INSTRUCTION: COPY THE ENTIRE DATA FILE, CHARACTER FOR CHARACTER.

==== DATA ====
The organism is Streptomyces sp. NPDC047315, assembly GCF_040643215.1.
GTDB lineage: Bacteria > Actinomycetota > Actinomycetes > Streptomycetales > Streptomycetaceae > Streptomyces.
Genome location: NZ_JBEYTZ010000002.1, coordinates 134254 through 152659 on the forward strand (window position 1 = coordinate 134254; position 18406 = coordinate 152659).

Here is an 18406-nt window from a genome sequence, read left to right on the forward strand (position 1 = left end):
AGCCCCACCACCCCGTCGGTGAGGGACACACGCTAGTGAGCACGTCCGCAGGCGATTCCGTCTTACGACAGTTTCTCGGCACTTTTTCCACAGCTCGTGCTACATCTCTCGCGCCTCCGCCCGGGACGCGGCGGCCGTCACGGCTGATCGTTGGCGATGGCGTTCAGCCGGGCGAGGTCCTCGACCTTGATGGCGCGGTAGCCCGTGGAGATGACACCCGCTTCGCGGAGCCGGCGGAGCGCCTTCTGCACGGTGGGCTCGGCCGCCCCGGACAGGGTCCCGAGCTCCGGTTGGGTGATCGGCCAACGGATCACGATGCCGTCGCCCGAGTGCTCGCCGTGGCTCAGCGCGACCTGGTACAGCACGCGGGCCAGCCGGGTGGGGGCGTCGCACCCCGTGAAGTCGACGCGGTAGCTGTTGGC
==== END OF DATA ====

The organism is Streptomyces sp. NPDC047315, assembly GCF_040643215.1.
GTDB lineage: Bacteria > Actinomycetota > Actinomycetes > Streptomycetales > Streptomycetaceae > Streptomyces.
Genome location: NZ_JBEYTZ010000002.1, coordinates 134254 through 152659 on the forward strand (window position 1 = coordinate 134254; position 18406 = coordinate 152659).

Here is an 18406-nt window from a genome sequence, read left to right on the forward strand (position 1 = left end):
AGCCCCACCACCCCGTCGGTGAGGGACACACGCTAGTGAGCACGTCCGCAGGCGATTCCGTCTTACGACAGTTTCTCGGCACTTTTTCCACAGCTCGTGCTACATCTCTCGCGCCTCCGCCCGGGACGCGGCGGCCGTCACGGCTGATCGTTGGCGATGGCGTTCAGCCGGGCGAGGTCCTCGACCTTGATGGCGCGGTAGCCCGTGGAGATGACACCCGCTTCGCGGAGCCGGCGGAGCGCCTTCTGCACGGTGGGCTCGGCCGCCCCGGACAGGGTCCCGAGCTCCGGTTGGGTGATCGGCCAACGGATCACGATGCCGTCGCCCGAGTGCTCGCCGTGGCTCAGCGCGACCTGGTACAGCACGCGGGCCAGCCGGGTGGGGGCGTCGCACCCCGTGAAGTCGACGCGGTAGCTGTTGGC